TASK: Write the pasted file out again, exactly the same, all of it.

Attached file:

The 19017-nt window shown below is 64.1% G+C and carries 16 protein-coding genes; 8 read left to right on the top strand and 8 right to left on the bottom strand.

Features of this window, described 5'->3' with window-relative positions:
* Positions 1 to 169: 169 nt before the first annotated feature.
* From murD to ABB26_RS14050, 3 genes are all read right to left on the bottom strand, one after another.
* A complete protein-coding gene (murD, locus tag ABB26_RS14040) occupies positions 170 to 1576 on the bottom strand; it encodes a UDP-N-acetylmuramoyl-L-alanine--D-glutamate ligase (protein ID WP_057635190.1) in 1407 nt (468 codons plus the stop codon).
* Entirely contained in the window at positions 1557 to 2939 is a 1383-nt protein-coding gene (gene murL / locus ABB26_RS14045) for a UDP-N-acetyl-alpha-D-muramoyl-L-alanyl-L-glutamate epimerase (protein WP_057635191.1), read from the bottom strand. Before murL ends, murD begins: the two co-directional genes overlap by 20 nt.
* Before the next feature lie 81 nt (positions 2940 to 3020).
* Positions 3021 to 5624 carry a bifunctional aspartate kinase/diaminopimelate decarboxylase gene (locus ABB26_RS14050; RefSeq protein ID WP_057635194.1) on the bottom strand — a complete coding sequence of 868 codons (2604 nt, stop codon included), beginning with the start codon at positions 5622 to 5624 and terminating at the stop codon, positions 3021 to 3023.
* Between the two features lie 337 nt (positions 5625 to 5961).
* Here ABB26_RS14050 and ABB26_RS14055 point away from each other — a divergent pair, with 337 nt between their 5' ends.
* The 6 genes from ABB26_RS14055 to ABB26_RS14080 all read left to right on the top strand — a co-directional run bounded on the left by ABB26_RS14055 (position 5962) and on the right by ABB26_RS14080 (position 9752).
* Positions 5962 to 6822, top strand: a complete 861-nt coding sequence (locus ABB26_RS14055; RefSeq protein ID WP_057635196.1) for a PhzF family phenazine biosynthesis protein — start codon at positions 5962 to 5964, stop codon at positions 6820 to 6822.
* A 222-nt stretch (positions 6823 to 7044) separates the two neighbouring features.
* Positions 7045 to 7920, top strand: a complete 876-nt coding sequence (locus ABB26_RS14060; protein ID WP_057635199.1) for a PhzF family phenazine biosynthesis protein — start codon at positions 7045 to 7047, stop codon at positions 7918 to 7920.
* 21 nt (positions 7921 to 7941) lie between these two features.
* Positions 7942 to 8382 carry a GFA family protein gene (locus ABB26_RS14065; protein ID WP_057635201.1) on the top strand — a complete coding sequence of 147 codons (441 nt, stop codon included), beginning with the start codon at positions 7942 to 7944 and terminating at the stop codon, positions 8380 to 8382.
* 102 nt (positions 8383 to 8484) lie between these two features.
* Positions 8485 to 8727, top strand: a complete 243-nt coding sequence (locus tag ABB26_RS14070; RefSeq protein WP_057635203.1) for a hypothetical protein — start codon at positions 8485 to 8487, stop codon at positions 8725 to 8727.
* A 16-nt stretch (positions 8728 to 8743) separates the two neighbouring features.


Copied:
The 19017-nt window shown below is 64.1% G+C and carries 16 protein-coding genes; 8 read left to right on the top strand and 8 right to left on the bottom strand.

Features of this window, described 5'->3' with window-relative positions:
* Positions 1 to 169: 169 nt before the first annotated feature.
* From murD to ABB26_RS14050, 3 genes are all read right to left on the bottom strand, one after another.
* A complete protein-coding gene (murD, locus tag ABB26_RS14040) occupies positions 170 to 1576 on the bottom strand; it encodes a UDP-N-acetylmuramoyl-L-alanine--D-glutamate ligase (protein ID WP_057635190.1) in 1407 nt (468 codons plus the stop codon).
* Entirely contained in the window at positions 1557 to 2939 is a 1383-nt protein-coding gene (gene murL / locus ABB26_RS14045) for a UDP-N-acetyl-alpha-D-muramoyl-L-alanyl-L-glutamate epimerase (protein WP_057635191.1), read from the bottom strand. Before murL ends, murD begins: the two co-directional genes overlap by 20 nt.
* Before the next feature lie 81 nt (positions 2940 to 3020).
* Positions 3021 to 5624 carry a bifunctional aspartate kinase/diaminopimelate decarboxylase gene (locus ABB26_RS14050; RefSeq protein ID WP_057635194.1) on the bottom strand — a complete coding sequence of 868 codons (2604 nt, stop codon included), beginning with the start codon at positions 5622 to 5624 and terminating at the stop codon, positions 3021 to 3023.
* Between the two features lie 337 nt (positions 5625 to 5961).
* Here ABB26_RS14050 and ABB26_RS14055 point away from each other — a divergent pair, with 337 nt between their 5' ends.
* The 6 genes from ABB26_RS14055 to ABB26_RS14080 all read left to right on the top strand — a co-directional run bounded on the left by ABB26_RS14055 (position 5962) and on the right by ABB26_RS14080 (position 9752).
* Positions 5962 to 6822, top strand: a complete 861-nt coding sequence (locus ABB26_RS14055; RefSeq protein ID WP_057635196.1) for a PhzF family phenazine biosynthesis protein — start codon at positions 5962 to 5964, stop codon at positions 6820 to 6822.
* A 222-nt stretch (positions 6823 to 7044) separates the two neighbouring features.
* Positions 7045 to 7920, top strand: a complete 876-nt coding sequence (locus ABB26_RS14060; protein ID WP_057635199.1) for a PhzF family phenazine biosynthesis protein — start codon at positions 7045 to 7047, stop codon at positions 7918 to 7920.
* 21 nt (positions 7921 to 7941) lie between these two features.
* Positions 7942 to 8382 carry a GFA family protein gene (locus ABB26_RS14065; protein ID WP_057635201.1) on the top strand — a complete coding sequence of 147 codons (441 nt, stop codon included), beginning with the start codon at positions 7942 to 7944 and terminating at the stop codon, positions 8380 to 8382.
* 102 nt (positions 8383 to 8484) lie between these two features.
* Positions 8485 to 8727, top strand: a complete 243-nt coding sequence (locus tag ABB26_RS14070; RefSeq protein WP_057635203.1) for a hypothetical protein — start codon at positions 8485 to 8487, stop codon at positions 8725 to 8727.
* A 16-nt stretch (positions 8728 to 8743) separates the two neighbouring features.